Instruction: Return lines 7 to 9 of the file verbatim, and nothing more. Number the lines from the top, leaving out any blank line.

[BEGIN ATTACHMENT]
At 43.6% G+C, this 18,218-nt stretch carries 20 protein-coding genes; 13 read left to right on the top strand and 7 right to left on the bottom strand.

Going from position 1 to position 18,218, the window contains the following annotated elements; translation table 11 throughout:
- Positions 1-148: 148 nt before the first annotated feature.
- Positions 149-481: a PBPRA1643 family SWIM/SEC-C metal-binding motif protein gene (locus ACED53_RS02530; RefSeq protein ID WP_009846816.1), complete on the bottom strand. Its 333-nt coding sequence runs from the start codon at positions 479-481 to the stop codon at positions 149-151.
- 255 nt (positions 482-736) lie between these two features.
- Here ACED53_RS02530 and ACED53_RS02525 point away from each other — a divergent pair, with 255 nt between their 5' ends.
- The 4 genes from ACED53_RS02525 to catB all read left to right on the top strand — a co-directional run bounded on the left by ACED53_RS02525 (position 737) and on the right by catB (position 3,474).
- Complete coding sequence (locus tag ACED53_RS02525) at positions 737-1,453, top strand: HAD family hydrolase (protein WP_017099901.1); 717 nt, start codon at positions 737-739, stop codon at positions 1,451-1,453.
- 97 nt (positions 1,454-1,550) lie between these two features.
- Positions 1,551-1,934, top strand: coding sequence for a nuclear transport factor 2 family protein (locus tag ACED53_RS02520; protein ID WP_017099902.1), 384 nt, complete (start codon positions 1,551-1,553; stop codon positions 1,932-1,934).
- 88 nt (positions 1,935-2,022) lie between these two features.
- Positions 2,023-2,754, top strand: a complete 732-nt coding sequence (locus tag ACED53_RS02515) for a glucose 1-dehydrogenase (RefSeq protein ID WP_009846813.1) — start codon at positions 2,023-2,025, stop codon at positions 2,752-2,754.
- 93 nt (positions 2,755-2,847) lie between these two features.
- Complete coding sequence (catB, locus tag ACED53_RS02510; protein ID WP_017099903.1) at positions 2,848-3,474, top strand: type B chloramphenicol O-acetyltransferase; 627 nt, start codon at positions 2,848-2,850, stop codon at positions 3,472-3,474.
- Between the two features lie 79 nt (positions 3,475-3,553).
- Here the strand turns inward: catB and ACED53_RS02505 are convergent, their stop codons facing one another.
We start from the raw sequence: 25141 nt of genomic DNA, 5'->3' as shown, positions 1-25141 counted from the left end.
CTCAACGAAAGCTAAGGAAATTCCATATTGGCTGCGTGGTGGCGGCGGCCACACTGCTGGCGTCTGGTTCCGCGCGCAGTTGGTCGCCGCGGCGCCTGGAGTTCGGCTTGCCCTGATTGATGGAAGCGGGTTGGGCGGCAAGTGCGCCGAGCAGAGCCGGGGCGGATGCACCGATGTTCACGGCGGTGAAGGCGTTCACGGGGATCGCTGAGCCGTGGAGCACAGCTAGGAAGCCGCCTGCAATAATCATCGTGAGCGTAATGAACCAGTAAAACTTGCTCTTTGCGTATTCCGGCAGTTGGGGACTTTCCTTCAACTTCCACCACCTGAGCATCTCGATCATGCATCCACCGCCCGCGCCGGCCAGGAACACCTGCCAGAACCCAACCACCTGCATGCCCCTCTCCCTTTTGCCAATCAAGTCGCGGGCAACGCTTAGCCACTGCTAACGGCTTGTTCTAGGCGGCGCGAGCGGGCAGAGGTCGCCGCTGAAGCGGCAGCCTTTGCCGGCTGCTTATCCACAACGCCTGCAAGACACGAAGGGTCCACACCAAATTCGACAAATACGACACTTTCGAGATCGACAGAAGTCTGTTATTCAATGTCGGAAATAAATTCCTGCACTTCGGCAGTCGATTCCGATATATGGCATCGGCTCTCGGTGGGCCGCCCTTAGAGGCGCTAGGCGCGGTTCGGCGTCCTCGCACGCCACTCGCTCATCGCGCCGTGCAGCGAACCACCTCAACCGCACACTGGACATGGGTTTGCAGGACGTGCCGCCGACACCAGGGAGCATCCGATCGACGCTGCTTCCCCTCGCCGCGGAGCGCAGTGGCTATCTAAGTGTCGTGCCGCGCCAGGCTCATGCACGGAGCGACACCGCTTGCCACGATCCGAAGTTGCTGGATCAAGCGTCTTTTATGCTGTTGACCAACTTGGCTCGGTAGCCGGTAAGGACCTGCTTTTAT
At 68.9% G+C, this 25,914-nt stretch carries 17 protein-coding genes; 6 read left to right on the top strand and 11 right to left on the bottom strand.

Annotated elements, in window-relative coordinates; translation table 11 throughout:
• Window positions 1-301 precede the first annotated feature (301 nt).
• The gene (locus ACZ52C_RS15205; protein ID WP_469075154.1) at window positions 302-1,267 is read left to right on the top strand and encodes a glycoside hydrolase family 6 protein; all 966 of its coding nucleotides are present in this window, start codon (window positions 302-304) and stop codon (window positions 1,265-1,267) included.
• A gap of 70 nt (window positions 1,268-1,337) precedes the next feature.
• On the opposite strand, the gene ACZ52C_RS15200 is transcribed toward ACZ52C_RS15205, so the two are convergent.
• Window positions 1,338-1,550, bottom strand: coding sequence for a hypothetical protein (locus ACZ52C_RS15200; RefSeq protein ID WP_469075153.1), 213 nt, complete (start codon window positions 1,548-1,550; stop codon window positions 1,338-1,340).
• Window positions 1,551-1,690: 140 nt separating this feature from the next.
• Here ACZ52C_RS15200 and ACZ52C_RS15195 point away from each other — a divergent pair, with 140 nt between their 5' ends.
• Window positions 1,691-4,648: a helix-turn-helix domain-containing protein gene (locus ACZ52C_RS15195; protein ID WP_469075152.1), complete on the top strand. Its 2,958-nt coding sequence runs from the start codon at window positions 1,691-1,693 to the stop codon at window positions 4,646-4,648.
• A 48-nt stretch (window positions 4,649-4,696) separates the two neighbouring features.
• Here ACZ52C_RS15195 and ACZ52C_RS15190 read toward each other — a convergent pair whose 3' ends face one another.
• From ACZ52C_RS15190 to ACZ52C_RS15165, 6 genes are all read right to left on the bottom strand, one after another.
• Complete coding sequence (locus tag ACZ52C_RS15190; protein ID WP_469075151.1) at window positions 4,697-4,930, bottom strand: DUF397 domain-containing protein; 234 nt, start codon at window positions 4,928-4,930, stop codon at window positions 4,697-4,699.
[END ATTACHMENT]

- The 4 genes from ACED53_RS02525 to catB all read left to right on the top strand — a co-directional run bounded on the left by ACED53_RS02525 (position 737) and on the right by catB (position 3,474).
- Complete coding sequence (locus tag ACED53_RS02525) at positions 737-1,453, top strand: HAD family hydrolase (protein WP_017099901.1); 717 nt, start codon at positions 737-739, stop codon at positions 1,451-1,453.
- 97 nt (positions 1,454-1,550) lie between these two features.